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Soldiers of Misfortune: The Angolan Civil War, the British Mercenary Intervention, and UK policy towards Southern Africa, 1975-6

Research output: Contribution to journalArticle

Original languageEnglish
Pages (from-to)493-512
Number of pages20
JournalINTERNATIONAL HISTORY REVIEW
Volume36
Issue number3
Early online date8 Jan 2014
DOIs
Publication statusPublished - Jan 2014

Documents

  • Angola_article_IHR

    Angola_article_IHR.doc, 154 KB, application/msword

    23/09/2015

    Accepted author manuscript

    This is an Accepted Manuscript of an article published by Taylor & Francis in The International History Review on 08/01/2014, available online: dx.doi.org/10.1080/07075332.2013.836120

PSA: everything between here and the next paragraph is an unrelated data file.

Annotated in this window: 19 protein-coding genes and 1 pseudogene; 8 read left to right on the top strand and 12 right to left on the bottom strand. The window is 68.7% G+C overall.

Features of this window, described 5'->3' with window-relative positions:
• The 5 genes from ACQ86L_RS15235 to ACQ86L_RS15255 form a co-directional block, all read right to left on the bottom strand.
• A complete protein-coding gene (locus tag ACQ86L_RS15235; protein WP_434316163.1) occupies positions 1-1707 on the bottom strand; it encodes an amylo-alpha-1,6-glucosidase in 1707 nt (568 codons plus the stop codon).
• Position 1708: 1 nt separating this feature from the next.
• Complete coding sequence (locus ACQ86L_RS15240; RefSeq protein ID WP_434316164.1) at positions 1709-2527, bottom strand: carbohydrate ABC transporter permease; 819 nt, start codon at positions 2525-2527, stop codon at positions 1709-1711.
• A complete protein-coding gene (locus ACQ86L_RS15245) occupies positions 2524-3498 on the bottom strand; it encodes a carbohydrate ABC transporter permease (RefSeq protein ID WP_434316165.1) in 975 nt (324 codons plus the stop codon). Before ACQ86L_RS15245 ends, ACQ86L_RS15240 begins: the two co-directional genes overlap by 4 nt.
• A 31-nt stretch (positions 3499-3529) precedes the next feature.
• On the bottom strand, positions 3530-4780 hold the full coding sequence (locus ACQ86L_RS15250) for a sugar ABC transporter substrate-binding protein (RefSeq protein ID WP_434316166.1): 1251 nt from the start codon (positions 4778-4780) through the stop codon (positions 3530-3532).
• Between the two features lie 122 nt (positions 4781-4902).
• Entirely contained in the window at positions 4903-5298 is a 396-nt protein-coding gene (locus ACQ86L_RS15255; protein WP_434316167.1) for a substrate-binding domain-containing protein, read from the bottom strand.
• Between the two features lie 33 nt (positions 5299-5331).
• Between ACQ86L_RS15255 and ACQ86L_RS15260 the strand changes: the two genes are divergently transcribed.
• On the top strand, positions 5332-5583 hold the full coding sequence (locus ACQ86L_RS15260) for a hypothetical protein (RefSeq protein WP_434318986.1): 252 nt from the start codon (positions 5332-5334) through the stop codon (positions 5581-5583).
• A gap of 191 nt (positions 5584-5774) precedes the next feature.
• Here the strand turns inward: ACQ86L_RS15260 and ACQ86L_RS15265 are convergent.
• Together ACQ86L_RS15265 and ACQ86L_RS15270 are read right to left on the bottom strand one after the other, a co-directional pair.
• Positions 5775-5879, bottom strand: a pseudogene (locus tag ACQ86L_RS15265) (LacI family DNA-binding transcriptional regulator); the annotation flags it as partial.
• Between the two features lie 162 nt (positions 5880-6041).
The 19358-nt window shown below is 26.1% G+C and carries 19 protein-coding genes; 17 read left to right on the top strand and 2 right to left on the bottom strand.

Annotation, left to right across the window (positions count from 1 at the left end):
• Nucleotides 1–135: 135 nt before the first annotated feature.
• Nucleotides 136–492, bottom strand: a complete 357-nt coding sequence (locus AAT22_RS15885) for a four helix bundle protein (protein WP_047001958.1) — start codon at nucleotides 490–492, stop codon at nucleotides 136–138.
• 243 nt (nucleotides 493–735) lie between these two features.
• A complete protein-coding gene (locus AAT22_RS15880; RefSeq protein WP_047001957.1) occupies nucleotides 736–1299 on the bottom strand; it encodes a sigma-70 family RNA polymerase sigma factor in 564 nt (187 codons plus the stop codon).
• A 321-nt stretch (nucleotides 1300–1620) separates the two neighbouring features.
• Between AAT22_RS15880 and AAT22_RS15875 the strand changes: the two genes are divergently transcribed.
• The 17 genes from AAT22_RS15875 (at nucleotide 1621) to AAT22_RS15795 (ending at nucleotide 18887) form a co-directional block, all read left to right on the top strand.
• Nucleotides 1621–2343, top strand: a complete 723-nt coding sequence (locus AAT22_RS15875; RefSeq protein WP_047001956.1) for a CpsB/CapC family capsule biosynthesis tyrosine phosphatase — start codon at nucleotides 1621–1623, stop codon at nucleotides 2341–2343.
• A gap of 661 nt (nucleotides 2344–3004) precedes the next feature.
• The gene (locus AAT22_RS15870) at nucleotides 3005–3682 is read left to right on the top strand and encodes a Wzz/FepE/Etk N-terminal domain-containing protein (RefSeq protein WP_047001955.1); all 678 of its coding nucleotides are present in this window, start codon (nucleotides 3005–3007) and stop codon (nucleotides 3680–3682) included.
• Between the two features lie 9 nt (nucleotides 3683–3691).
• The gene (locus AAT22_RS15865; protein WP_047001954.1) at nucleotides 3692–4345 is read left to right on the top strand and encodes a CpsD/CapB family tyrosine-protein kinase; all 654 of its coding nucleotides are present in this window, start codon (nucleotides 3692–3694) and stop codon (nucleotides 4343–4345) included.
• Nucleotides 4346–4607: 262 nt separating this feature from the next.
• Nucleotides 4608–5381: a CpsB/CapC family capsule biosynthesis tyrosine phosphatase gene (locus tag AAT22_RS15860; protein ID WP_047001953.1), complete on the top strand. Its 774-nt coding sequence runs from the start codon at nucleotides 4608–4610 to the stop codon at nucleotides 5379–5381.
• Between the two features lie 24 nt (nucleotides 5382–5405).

King's Authors

Abstract

This article examines the controversial involvement of British mercenaries in the early phases of the Angolan civil war (1975–6), and analyses the effect of their intervention on UK domestic politics and foreign affairs. It concludes that the mercenaries involved - who fought with the National Front for the Liberation of Angola (FNLA) in January 1976 - were recruited largely as a result of private initiative, and that the available evidence suggests that the British government was not officially complicit in their enlistment. This article also shows that the mercenary intervention not only sharpened party-political differences between the Conservative and Labour parties over East–West relations, but also contributed to domestic fears of right-wing paramilitary activity within Britain itself.

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